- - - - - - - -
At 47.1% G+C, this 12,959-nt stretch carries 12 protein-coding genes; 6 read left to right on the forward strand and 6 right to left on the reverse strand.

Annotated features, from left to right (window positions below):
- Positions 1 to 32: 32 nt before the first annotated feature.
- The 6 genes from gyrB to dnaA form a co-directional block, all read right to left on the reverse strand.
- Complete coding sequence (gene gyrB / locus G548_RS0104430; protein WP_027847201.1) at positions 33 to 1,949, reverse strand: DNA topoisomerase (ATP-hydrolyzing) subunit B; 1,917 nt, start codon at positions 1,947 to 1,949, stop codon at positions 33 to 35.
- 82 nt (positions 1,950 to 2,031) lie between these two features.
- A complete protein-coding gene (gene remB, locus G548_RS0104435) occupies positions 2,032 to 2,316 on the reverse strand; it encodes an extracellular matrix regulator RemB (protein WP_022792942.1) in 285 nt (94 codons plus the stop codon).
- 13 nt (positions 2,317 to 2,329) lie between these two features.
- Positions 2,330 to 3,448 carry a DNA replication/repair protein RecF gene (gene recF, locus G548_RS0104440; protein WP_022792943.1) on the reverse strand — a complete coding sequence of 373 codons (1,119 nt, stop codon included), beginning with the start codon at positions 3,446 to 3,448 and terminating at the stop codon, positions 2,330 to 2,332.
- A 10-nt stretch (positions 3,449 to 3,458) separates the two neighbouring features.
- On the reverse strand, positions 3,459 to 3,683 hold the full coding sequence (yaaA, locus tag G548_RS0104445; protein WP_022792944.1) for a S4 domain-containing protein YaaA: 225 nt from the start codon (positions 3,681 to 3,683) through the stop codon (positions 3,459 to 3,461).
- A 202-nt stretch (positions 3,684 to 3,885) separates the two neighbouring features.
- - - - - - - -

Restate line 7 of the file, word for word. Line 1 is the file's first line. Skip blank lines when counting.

- A complete protein-coding gene (gene remB, locus G548_RS0104435) occupies positions 2,032 to 2,316 on the reverse strand; it encodes an extracellular matrix regulator RemB (protein WP_022792942.1) in 285 nt (94 codons plus the stop codon).